Beyond the Classroom: Ideas for Creating an Exciting Year!
Another school year has begun! Are you excited? Are you ready? You may be thinking that this is just one more year of boring school. Guess what? You have the power to make this the best year yet! So, yes, you have to attend class and do homework, but school can be so much more than that. Whether you're in middle school, high school, or college, there are lots of interesting opportunities to make your year fun and exciting. Here are a few of our suggestions for things to try out this year:
Pick a fun elective course to try out. Think about music, art, weight lifting, journalism... you might discover a talent you never knew you had!
Join or start a group for students with disabilities. You could do this in college OR high school. You might be surprised how many new friends you could gain!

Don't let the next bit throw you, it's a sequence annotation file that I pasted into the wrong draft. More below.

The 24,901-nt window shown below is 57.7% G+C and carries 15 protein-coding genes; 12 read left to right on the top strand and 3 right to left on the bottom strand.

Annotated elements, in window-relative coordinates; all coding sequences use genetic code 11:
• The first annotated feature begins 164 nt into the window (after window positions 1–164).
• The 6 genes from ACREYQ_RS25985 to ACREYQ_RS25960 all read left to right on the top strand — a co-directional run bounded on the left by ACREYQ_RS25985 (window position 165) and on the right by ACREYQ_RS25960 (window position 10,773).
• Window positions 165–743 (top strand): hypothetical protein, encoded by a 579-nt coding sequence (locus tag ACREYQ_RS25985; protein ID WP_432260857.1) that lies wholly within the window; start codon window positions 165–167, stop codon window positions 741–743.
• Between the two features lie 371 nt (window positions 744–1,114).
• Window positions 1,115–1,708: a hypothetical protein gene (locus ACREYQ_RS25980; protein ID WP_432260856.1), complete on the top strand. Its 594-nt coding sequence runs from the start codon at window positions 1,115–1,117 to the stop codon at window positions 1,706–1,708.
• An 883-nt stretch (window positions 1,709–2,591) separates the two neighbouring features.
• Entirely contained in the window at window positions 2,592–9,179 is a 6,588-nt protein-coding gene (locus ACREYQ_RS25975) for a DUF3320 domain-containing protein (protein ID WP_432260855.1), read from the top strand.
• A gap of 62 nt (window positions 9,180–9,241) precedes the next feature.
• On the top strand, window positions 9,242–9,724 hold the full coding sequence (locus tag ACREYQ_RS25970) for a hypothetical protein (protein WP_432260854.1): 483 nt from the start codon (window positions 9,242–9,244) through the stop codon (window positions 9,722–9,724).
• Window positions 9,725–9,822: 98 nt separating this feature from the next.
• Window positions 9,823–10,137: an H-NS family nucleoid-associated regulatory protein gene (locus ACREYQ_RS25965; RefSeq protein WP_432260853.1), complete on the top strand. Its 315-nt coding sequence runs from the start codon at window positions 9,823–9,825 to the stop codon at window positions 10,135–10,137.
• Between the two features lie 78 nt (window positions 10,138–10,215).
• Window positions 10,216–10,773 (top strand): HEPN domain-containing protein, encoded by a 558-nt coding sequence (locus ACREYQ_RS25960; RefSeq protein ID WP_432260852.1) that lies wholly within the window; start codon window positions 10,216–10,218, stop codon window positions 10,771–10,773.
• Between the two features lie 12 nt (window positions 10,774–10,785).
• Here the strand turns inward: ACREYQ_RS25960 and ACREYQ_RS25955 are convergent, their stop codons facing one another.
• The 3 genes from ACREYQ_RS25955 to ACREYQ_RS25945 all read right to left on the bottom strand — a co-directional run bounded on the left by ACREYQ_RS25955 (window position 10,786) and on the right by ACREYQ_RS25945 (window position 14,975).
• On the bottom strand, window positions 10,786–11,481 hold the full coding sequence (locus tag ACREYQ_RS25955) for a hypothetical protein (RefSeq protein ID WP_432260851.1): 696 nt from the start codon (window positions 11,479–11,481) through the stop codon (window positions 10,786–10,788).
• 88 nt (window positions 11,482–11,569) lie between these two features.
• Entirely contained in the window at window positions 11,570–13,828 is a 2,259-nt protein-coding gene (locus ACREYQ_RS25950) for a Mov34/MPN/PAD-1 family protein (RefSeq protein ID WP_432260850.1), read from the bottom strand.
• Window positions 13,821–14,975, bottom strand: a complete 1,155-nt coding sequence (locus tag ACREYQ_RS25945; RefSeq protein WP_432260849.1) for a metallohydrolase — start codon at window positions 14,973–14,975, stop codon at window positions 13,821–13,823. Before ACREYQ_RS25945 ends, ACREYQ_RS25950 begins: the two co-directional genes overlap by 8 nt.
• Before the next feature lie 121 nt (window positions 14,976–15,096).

Become friends with someone new. Yes, it's hard to approach strangers, but sometimes it's good to step out of our comfort zone. Find someone who seems interesting or enjoys a similar subject... strike up a conversation with them!
Find opportunities for community service.
Giving back to the community can be very rewarding, build confidence, and help you define your interests. And... it looks great on a resume!
Become a teacher's aide. Not only can you get credit for this, but it can also be lots of fun. What's better than a class with no homework where you get to help out your favorite teacher?
Visit the library. Yep, you heard me right. Have you ever just gone to the library and picked out a book that looked interesting to you, not one you were forced to read? Books can take us to a whole different world. Take some time to escape in an exciting book!
Attend a sports event. Whether you like sports or not, there is something really cool about attending an event where people are cheering for your school. You could meet new friends, have a hot dog or some nachos, or even just use this opportunity to gather with your current friends.